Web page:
Luckily most of April was calm, but busy. Yoga many mornings for me, Nikk listening to the Cruiser’s Net each day at 8:30am, Spanish class Tuesdays and Thursdays for me, then meeting friends for potluck dinners, nights out at local restaurants, and a lot of saying goodbye to our friends sailing off north, south and west, or flying back “home”.

Birdwatching took on new meaning when I stayed at Punta Esmerelda in an upscale condo with my friend Zoe while she was “parrot-sitting”.

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Izzy the African Grey Parrot and Rudy the green Australian parrot got cozy with us (sometimes a bit too cozy, when the big yellow beak was only cm away from Nikk’s ear). African Grey Parrots are celebrated for their intelligence and speaking/singing ability. When Zoe sang opera, Izzy tried to duet. Of course we had to closely monitor our speech, to avoid having the owners come back to a bird with a startling new vocabulary. The most recently-famous African Grey Parrot was Alex, trained by Dr. Irene Pepperberg. www.nytimes.com/2008/11/09/books/review/Royte-t.html

Have you heard the saying “I’d rather have a palapa in Yelapa than a condo in Redondo.”? We sailed across the Bay of Banderas twice in April to investigate the Yelapa scene, once with visiting friends Bruce and Maureen, once on the annual trip to celebrate a friend’s birthday.

On the trail to a waterfall three miles away we found a palapa, perhaps not exactly what the creator of the saying had in mind, but perfect for someone to escape the SoCal scene.

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Nikk hiked this same trail up the river to the waterfall 30 years ago, and what a change he found. Many new concrete block homes, some hippie palapas, some Mexican homes built on stilts with homemade furniture from local woods. Finally the last mile meandered through the tropical trees without any abodes, and we came to the waterfall flowing over polished granite.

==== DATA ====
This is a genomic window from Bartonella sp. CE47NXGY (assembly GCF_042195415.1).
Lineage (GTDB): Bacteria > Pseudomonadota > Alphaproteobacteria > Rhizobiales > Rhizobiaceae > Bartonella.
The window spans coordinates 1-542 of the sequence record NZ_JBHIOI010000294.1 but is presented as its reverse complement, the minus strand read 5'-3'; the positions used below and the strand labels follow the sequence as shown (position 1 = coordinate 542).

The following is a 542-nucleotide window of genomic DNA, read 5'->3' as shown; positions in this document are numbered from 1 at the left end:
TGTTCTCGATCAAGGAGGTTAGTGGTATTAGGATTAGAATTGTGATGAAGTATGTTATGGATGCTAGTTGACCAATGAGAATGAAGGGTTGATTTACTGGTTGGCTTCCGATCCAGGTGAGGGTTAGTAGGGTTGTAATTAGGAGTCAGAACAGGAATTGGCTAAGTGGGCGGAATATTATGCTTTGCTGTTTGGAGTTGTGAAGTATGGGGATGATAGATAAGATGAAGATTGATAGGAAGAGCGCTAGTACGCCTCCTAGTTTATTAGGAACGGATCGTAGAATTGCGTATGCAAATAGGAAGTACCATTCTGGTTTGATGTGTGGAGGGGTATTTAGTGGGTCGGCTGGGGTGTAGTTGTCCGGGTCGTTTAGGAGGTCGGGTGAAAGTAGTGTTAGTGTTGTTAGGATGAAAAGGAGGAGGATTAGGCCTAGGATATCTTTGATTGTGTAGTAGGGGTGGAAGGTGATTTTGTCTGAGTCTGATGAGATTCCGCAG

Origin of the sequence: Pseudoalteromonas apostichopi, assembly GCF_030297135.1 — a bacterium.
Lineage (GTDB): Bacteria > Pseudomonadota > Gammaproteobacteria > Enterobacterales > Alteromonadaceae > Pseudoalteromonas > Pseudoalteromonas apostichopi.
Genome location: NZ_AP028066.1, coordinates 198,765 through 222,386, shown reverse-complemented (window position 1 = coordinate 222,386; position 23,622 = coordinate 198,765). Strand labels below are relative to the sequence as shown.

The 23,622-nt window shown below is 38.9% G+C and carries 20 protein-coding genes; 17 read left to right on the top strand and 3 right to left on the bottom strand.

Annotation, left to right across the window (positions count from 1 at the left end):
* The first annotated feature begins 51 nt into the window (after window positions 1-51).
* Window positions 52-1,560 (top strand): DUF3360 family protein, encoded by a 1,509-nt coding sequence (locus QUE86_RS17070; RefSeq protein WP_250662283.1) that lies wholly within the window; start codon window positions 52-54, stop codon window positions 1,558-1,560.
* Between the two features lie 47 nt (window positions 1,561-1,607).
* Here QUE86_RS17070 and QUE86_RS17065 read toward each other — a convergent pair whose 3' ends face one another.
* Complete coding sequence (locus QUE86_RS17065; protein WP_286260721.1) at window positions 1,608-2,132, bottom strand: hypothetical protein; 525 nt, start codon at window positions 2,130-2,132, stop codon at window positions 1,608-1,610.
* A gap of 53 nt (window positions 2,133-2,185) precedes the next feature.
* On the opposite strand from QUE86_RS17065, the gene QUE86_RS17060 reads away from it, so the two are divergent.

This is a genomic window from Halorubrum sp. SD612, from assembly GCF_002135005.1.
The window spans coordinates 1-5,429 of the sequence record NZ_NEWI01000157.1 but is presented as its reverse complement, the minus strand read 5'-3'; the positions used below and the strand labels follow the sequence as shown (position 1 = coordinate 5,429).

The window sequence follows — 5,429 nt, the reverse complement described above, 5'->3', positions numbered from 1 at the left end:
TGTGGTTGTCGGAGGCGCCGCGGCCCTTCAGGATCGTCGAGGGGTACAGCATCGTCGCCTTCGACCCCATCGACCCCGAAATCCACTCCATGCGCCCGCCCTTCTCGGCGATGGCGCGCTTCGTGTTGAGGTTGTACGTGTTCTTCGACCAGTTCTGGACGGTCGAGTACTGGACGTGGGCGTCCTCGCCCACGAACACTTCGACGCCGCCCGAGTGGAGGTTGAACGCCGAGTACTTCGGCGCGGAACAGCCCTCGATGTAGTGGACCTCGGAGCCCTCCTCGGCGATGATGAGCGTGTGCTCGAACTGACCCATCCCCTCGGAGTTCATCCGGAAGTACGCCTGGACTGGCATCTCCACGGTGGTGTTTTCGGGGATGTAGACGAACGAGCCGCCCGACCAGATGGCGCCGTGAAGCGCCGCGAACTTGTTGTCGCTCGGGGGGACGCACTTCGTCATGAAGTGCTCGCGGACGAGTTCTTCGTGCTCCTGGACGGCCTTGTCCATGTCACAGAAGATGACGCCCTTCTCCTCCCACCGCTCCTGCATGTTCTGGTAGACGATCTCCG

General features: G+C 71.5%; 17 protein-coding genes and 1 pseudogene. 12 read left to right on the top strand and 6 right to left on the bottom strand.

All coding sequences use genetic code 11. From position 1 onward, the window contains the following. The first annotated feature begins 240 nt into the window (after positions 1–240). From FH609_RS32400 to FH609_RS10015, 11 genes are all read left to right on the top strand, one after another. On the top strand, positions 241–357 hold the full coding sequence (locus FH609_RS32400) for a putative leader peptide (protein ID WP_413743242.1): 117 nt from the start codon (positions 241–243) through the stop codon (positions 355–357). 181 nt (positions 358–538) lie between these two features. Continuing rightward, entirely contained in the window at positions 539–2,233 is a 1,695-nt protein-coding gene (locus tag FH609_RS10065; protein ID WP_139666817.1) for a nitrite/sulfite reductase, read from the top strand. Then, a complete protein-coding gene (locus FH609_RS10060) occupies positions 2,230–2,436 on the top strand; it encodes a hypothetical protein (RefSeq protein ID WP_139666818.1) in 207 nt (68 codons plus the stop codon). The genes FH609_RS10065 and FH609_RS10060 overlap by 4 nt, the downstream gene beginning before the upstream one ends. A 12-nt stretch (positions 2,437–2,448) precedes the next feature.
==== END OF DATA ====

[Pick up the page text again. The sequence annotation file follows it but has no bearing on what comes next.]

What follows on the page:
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The pool below the waterfall looked way too muddy, so we climbed the slick rocks by the waterfall and found a perfect pool above the falls. Since no one else climbed after us we stripped and bobbed in the cool water, being careful not to get swept over the falls.

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The other waterfall in Yelapa is a short but steep hike up through town. Along the way there you can stop to catch your breath and look out over the little deep blue bay with Balance anchored among the fishing pangas.

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This waterfall is visited by hundreds of tourists per day, yet still conveys peace, solitude and even romance from the right angle.

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Six boats sailed over to Yelapa from La Cruz for the birthday bash. To get to the restaurant we anchored with a mooring ball, paid the panguero 200 pesos (about 13 US dollars) for the mooring ball and rides to and from the boat, gathered for drinks at the beachside palapa, hiked up the beach, waded across the fairly shallow river, hiked up some steep steps between homes, across a bridge, and arrived at Gloria’s Restaurant. The seafood was fabulous, fish in garlic and butter sauce, with rice and salad, shrimp, octopus, and oysters cooked numerous ways. Then Mike’s cake arrived, with candles, whipped cream, and a little caballito, a small, skinny glass full of tequila in the center. The Mexican birthday cake tradition is to take the first bite using no hands or implements. Mike removed the little shot glass and complied. Somehow some of the frosting got transferred to Katrina. The picture is a little blurry because we were all laughing so riotously.

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Back in La Cruz, Earth Day began with a bird watching tour where we found 38 species just by walking near the marina, through the town, and down the beach. After the bird watch we joined a beach cleanup, with many cruising families filling up huge trash bags. That night Katrina the marina PR organizer arranged a bonfire with music to thank everyone.

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Friday the 24th was the last Science Friday for the season, so we exploded zip lock bags by mixing vinegar and baking soda. The baking soda was wrapped in a paper towel to slow the mixing and production of carbon dioxide gas, which allowed the kids to pass the bag around like a hot potato until it exploded. We also made giant soap bubbles with a special recipe I found on the Internet. www.happyhooligans.ca/homemade-giant-bubbles